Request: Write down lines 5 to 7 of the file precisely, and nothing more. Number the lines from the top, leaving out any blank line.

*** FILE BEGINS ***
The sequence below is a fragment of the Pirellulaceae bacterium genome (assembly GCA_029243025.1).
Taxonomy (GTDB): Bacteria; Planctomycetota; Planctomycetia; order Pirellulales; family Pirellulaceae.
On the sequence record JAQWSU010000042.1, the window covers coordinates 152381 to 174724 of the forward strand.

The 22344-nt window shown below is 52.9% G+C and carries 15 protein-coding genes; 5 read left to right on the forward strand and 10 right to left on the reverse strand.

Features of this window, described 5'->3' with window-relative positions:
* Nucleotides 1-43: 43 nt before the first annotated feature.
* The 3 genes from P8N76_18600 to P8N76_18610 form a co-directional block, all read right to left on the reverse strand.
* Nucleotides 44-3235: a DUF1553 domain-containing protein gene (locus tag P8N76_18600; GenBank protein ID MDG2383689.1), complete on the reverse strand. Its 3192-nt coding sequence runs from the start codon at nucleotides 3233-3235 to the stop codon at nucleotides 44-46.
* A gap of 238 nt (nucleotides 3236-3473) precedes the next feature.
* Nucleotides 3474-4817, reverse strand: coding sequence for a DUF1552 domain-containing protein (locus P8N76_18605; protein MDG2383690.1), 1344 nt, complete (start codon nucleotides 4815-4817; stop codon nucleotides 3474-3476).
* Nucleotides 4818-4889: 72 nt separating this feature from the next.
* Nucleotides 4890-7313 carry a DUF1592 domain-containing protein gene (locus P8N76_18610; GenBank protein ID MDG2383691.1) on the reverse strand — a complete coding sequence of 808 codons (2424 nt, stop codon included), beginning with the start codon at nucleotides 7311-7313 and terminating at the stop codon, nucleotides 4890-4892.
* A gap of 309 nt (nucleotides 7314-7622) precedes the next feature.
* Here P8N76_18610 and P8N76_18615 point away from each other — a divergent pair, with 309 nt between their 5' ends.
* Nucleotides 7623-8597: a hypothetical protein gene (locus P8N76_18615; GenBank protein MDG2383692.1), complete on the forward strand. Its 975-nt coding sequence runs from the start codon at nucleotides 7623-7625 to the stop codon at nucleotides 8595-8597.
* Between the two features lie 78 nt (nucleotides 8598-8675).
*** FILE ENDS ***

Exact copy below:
Features of this window, described 5'->3' with window-relative positions:
* Nucleotides 1-43: 43 nt before the first annotated feature.
* The 3 genes from P8N76_18600 to P8N76_18610 form a co-directional block, all read right to left on the reverse strand.